QB Turnover Will Force SEC Offenses to Take a Step Back in 2014

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QB Turnover Will Force SEC Offenses to Take a Step Back in 2014
John Bazemore/Associated Press
Former Texas A&M QB Johnny Manziel

To say that 2013 was a banner year for SEC offenses would be an understatement.

Senior quarterbacks, the increased popularity in hurry-up offenses and creative offensive systems that limit the impact of defensive schemes transformed the SEC into an offensive league.

Three teams—Texas A&M, Auburn and Missouri—moved in to the SEC's all-time top 10 for total offense, with A&M (538.4 YPG) and Auburn (501.3 YPG) topping the 500-yards per game mark.

SEC All-Time Single-Season YPG Records
Team Year YPG
1. Texas A&M 2012 558.5
2. Texas A&M 2013 538.4
3. Florida 1995 534.4
4. Kentucky 1998 534.2
5. Florida 2001 527.5
6. Florida 1996 503.9
7. Auburn 2013 501.3
8. Auburn 2010 499.2
9. Missouri 2013 490.7
10. Auburn 1970 485.0

CFBStats.com/SEC Media Guide

Eight of the 14 SEC teams averaged more than 450 yards per game, and veteran quarterbacks were a big reason why.

Of the eight teams that averaged more than 450 yards last season, seven of them were led by veteran quarterbacks with at least one year of previous starting experience. Things have changed a bit, though. Six of those seven quarterbacks are gone, leaving the SEC's most potent offenses looking for answers under center.

SEC's Top 8 Offenses From 2013
Team YPG QB
1. Texas A&M 538.4 Johnny Manziel
2. Auburn 501.3 Nick Marshall
3. Missouri 490.7 James Franklin
4. Georgia 484.2 Aaron Murray
5. Ole Miss 473.3 Bo Wallace
6. Alabama 454.1 AJ McCarron
7. LSU 453.3 Zach Mettenberger
8. South Carolina 452.3 Connor Shaw

Highlighted teams will have new QBs in 2014

Will those programs suddenly forget how to move the football? No.

Texas A&M head coach Kevin Sumlin has proven that he can and will adapt his offense to a quarterback's specific skills, Missouri's offense is a machine and Georgia still has plenty of pieces to be successful as long as new starter Hutson Mason doesn't make mistakes.

Dave Tulis/Associated Press
Georgia QB Hutson Mason

But they won't be as efficient either.

The 2013 season was a banner year for offense because it was a perfect storm of innovative coaches pushing the limits with veteran quarterbacks who have the ability to help push.

As a whole, the conference will take a step back in 2014. But there will be exceptions.

Auburn will only get better with time and a quarterback in Nick Marshall who will benefit immensely from an entire offseason to work in head coach Gus Malzahn's offense, Texas A&M has a boat load of weapons around either Kenny Hill or Kyle Allen at quarterback and Missouri's transition to Maty Mauk won't be too bumpy thanks to the experience he got when James Franklin went out with a shoulder injury in 2013.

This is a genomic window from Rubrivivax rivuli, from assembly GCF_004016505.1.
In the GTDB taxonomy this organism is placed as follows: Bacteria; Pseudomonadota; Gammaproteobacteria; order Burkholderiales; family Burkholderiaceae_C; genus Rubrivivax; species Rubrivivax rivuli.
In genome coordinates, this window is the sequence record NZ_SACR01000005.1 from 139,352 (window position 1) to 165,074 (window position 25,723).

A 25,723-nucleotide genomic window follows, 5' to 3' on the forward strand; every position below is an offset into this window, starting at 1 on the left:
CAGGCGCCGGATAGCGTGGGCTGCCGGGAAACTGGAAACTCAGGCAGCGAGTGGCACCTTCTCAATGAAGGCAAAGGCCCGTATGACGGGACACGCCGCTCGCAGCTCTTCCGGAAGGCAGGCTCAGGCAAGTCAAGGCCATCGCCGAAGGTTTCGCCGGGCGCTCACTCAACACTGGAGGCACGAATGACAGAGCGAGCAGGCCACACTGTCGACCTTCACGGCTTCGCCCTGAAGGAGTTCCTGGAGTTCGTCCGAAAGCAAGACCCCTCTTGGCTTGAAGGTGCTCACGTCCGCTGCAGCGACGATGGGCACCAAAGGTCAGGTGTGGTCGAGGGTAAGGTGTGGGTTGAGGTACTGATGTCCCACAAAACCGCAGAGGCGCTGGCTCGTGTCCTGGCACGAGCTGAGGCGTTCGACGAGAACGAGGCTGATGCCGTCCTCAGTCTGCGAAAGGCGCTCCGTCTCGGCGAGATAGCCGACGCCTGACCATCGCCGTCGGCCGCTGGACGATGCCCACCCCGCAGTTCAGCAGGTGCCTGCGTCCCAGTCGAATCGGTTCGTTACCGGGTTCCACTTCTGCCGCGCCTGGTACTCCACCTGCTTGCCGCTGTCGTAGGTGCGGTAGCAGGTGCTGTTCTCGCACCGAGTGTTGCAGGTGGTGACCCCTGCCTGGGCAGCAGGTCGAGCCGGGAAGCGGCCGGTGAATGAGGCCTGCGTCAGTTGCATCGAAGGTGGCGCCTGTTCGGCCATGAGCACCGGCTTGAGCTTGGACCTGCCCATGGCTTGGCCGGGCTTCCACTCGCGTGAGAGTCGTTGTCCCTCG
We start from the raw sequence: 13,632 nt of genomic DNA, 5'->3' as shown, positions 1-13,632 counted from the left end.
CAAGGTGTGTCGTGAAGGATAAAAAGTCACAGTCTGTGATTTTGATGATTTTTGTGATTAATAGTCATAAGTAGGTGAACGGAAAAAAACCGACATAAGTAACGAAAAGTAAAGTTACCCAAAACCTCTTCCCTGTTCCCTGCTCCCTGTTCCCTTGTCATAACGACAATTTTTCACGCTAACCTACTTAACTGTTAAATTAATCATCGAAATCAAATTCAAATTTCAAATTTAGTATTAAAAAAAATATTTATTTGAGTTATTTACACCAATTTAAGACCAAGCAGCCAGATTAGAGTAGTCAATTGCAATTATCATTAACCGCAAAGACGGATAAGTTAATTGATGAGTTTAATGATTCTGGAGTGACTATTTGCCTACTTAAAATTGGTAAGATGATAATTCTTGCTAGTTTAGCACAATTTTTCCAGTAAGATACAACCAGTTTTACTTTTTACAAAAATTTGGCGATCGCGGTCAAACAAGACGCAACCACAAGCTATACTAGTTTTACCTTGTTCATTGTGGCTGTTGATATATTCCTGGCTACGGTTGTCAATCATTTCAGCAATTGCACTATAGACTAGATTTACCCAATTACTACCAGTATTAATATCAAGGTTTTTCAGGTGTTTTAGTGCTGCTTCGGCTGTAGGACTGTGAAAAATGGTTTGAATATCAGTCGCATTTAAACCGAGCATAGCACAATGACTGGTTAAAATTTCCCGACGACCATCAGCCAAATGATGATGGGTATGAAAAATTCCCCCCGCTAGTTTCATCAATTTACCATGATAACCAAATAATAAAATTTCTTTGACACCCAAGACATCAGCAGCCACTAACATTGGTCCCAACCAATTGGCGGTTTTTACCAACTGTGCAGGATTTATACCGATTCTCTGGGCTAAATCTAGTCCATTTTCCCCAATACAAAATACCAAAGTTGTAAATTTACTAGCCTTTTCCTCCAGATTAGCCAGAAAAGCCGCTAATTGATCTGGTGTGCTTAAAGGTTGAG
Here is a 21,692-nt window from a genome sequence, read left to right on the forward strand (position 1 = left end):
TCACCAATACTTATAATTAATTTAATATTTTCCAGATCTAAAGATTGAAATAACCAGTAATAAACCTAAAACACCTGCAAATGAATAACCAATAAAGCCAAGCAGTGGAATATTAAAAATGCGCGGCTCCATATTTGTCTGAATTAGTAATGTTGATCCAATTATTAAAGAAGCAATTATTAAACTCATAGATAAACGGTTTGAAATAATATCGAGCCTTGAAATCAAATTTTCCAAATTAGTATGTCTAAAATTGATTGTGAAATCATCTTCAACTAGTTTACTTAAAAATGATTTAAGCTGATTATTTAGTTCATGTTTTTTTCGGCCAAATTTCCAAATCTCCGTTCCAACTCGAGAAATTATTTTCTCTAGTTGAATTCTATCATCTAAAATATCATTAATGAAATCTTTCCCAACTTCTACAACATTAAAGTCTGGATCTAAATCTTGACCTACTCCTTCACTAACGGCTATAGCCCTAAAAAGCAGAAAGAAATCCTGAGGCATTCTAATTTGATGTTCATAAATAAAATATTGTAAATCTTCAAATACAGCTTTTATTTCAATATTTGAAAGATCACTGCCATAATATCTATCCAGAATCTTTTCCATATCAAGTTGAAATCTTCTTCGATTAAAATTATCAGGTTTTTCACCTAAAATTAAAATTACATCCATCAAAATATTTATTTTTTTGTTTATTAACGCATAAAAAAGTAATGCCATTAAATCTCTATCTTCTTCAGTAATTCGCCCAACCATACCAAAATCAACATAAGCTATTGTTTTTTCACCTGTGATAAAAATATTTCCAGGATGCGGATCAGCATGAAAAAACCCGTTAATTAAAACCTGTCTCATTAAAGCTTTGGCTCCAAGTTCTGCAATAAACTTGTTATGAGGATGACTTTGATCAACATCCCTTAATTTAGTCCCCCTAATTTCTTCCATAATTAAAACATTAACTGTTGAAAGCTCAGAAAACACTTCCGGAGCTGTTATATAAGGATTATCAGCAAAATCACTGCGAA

But the other programs will revert to a more old-school brand of football, at least initially.

Patrick Semansky/Associated Press
Alabama RB Derrick Henry

Despite hiring Lane Kiffin to coordinate Alabama's offense, head coach Nick Saban still has T.J. Yeldon, Derrick Henry and a stable of elite running backs for the new quarterback to hand off to. Kiffin may have struggled as a head coach, but even he knows that getting the ball into the hands of his play-making tailbacks is a good idea.

How many SEC teams will finish the 2014 season averaging more than 450 yards per game?

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Georgia's offense is and always has been predicated on establishing the running game, and that won't change in 2014. Todd Gurley and Keith Marshall return, and even if Mason is effective at quarterback, he won't be as effective as Aaron Murray. With those running backs and what should be an improved defense under Jeremy Pruitt, he won't need to be.

LSU will have a new quarterback, new feature running back and has to replace two 1,000-yard receivers. Offensive coordinator Cam Cameron was fantastic in his first season in Baton Rouge, but has a massive rebuilding job on his hands to keep the offensive momentum going in the right direction.

It will only be a temporary step back though.

The coaching talent and diversity in the SEC will continue to push the conference into a new era. Under the current rules that force a defense to worry about simply lining up properly in hurry-up situations rather than scheming against the offense, it's only a matter of time until 500 yards per game becomes what the 400-home run club is in Major League Baseball now.

That time won't be next season though.

 

*Barrett Sallee is the lead SEC college football writer for Bleacher Report. All stats courtesy of CFBStats.com.

 

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